ENTERTAINMENT: NBC Finds Itself in Unfamiliar Territory: On Top - NYT
NBC’s surprise top ranking among younger viewers is in large part a result of the poor performance of its network rivals, which have failed to deliver any hot new shows.
ENTERTAINMENT: Disney, Struggling to Find Its Digital Footing, Overhauls Disney.com - NYT
Figuring out the Internet is critical for all media companies, but Disney’s future in particular depends on a winning strategy.
ENERGY: BP set to sell its stake in joint venture - WP
BP reportedly has agreed to sell its half in a Russian venture to a state-controlled firm for $26 billion to $28 billion in cash and stocks.
SOFTWARE: Fresh Windows, but Where’s the Start Button? - NYT
A radical new design of Microsoft’s flagship operating system is likely to cause some head-scratching when Windows 8 goes on sale this Friday.
INTERNET: Permira to Buy Ancestry.com for $1.6 Billion - NYT
A consortium led by the European private equity firm Permira has agreed to buy Ancestry.com for around $1.6 billion.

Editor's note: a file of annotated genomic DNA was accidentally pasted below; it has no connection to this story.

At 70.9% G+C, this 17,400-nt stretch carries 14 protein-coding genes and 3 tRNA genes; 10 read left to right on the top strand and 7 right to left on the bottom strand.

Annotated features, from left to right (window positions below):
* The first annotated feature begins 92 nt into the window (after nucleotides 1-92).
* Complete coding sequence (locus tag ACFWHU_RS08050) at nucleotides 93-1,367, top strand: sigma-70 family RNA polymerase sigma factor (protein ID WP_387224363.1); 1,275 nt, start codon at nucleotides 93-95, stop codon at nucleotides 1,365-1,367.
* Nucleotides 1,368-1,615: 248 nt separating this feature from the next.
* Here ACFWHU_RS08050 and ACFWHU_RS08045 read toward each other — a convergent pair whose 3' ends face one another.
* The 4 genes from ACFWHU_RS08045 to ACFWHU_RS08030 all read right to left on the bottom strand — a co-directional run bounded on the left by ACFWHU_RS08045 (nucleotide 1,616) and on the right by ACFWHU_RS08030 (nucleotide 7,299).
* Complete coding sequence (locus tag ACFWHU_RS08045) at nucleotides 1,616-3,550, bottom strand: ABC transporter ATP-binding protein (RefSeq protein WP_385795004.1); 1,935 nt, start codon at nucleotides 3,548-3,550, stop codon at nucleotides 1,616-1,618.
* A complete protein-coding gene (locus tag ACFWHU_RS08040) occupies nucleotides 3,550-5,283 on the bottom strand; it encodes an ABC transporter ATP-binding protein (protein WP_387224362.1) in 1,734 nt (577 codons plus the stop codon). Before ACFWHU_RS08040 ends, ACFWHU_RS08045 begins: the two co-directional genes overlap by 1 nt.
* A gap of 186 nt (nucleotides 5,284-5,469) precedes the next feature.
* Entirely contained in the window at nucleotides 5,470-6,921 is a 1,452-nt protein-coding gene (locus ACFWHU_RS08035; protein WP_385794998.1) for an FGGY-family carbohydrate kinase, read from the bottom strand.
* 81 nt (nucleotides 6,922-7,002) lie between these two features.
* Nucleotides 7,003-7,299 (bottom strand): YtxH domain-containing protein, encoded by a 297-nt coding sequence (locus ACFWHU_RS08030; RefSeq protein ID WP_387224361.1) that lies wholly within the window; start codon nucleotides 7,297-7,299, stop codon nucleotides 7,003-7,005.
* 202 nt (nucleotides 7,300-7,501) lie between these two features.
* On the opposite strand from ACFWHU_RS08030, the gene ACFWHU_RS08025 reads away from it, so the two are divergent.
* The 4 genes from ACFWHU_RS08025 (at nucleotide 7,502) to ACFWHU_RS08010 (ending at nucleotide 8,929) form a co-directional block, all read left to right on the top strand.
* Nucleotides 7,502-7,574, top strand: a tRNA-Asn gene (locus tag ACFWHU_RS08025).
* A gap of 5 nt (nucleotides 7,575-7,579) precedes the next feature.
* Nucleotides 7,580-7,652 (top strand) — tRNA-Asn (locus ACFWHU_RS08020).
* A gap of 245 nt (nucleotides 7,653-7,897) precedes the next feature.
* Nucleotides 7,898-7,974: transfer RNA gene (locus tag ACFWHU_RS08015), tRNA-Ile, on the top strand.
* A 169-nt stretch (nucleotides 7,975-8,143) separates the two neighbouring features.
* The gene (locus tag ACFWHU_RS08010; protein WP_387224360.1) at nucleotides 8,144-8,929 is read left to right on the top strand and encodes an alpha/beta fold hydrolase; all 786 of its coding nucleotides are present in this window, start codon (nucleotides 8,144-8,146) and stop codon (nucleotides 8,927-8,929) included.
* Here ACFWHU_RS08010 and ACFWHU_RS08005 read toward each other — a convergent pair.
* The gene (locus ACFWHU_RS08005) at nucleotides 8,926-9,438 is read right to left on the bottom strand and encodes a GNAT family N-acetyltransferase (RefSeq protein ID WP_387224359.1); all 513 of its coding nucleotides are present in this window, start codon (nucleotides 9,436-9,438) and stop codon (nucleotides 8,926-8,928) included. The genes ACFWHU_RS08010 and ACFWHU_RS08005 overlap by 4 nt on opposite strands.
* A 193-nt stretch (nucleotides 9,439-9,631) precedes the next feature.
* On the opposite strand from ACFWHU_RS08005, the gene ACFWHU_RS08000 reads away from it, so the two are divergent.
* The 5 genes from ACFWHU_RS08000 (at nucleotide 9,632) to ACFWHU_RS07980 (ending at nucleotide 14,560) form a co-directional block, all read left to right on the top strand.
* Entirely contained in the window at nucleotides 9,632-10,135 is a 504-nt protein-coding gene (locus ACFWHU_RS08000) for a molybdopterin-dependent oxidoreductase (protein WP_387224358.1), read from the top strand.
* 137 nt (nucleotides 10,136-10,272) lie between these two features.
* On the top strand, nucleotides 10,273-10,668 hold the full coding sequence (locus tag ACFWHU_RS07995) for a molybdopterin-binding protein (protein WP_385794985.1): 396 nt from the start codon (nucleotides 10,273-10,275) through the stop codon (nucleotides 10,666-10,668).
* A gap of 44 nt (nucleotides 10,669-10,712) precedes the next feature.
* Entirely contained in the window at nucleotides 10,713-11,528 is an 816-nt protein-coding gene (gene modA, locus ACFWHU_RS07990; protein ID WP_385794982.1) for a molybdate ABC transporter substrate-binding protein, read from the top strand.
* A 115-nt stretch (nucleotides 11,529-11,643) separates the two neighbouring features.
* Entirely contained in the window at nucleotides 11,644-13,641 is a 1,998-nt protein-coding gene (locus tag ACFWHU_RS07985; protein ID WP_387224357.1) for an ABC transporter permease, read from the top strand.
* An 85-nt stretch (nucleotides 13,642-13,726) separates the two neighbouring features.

PHARMACEUTICALS: Pfizer in Deal to Acquire NextWave - WSJ
Pfizer agreed to acquire NextWave Pharmaceuticals, a deal that includes the recently approved Quillivant XR—the first once-daily liquid treatment for attention deficit hyperactivity disorder.
INDUSTRY: Caterpillar Lowers Outlook - WSJ
Caterpillar posted a 49% increase in third-quarter profit as it benefited from an asset-sale gain, but the company lowered its 2012 outlook amid weaker-than-expected global economic conditions.
The Common Good publishes a U.S. domestic news digest every weekday, available here.